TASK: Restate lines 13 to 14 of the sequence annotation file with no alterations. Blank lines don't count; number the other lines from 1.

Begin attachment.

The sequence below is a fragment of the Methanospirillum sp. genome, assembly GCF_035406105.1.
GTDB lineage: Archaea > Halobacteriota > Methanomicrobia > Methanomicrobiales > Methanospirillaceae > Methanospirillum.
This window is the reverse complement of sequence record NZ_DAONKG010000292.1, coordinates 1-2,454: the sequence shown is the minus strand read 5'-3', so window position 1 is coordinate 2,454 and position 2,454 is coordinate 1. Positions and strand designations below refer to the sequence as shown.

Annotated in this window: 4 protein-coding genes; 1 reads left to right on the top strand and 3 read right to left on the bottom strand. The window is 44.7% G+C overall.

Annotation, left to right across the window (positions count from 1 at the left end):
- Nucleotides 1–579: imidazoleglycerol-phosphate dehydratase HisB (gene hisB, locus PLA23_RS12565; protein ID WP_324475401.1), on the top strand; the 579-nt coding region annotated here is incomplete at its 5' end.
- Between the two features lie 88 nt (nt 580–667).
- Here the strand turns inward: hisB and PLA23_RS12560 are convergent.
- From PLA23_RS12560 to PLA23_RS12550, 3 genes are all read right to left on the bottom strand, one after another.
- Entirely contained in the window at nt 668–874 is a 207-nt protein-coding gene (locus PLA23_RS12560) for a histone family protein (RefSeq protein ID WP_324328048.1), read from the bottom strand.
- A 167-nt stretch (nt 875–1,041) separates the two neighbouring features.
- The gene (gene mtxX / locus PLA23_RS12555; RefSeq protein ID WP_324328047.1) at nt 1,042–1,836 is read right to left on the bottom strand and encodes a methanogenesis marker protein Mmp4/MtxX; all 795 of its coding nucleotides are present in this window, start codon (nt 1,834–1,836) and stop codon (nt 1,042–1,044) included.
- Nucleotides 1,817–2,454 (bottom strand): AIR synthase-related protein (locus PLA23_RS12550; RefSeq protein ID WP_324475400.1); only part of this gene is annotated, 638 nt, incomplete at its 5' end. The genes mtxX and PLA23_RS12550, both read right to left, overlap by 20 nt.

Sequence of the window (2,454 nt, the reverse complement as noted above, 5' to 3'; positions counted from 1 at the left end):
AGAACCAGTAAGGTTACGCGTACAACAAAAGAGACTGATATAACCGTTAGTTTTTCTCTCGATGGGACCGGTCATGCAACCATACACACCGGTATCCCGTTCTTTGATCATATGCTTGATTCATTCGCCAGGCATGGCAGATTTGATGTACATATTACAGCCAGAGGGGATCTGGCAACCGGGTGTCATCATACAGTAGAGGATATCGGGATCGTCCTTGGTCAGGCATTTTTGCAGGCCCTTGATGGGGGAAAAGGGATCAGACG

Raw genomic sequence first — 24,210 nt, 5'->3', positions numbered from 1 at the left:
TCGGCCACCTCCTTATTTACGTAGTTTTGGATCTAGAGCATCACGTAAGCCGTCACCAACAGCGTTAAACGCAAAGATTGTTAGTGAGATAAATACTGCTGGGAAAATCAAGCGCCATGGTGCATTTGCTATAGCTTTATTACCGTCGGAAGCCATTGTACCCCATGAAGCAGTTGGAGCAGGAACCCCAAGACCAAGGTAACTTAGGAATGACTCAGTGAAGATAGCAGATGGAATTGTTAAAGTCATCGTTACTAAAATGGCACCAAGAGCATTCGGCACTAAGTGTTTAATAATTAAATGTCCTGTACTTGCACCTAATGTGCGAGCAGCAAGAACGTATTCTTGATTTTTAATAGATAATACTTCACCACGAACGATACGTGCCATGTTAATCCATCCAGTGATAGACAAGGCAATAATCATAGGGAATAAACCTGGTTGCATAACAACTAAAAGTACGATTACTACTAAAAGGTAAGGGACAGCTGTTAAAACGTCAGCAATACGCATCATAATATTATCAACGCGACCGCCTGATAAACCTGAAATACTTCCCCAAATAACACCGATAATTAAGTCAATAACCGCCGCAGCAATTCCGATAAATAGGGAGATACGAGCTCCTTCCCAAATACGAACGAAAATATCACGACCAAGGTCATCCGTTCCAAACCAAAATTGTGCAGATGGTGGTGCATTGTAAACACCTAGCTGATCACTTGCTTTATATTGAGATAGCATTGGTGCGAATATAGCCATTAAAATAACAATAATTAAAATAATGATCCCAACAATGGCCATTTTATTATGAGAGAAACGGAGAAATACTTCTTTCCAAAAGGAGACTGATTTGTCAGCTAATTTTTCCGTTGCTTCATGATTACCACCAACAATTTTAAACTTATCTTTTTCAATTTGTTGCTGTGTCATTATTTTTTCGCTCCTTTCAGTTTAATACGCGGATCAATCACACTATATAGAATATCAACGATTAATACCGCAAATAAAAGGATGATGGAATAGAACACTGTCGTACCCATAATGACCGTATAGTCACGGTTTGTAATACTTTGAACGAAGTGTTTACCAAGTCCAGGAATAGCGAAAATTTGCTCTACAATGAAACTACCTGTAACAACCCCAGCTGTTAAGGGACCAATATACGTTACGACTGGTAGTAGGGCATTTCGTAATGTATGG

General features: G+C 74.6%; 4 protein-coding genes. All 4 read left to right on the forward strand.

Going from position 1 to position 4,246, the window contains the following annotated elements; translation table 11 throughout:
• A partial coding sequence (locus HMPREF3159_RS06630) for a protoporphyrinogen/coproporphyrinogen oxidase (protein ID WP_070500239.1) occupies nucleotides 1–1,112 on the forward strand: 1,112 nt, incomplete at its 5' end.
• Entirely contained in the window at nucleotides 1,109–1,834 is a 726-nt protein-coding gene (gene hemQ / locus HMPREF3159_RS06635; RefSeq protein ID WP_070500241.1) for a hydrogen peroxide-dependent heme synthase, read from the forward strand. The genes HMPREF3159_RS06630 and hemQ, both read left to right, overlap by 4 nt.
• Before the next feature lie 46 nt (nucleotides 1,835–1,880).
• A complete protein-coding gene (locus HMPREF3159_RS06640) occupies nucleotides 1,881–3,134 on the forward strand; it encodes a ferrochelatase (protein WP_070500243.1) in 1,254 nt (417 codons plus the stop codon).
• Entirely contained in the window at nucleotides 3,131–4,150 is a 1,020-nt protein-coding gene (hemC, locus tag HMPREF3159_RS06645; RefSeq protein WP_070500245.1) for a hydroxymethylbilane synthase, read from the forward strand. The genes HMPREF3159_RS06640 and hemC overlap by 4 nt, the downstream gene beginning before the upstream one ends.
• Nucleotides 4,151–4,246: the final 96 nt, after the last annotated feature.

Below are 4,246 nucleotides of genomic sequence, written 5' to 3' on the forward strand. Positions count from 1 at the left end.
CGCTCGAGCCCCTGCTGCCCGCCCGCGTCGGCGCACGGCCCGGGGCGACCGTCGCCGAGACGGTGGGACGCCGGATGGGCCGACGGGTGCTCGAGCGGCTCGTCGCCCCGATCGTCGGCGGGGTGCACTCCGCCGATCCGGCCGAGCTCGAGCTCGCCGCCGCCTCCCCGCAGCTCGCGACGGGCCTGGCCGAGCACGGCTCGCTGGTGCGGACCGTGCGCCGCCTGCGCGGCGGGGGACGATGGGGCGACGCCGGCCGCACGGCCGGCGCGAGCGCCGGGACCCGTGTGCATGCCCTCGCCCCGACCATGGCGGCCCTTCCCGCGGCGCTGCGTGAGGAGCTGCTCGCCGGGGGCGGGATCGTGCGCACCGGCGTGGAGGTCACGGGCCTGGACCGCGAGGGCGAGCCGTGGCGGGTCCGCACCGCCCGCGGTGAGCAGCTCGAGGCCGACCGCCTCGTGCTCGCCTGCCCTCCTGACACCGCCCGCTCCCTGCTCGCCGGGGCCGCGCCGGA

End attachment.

- Nucleotides 1,817–2,454 (bottom strand): AIR synthase-related protein (locus PLA23_RS12550; RefSeq protein ID WP_324475400.1); only part of this gene is annotated, 638 nt, incomplete at its 5' end. The genes mtxX and PLA23_RS12550, both read right to left, overlap by 20 nt.

Sequence of the window (2,454 nt, the reverse complement as noted above, 5' to 3'; positions counted from 1 at the left end):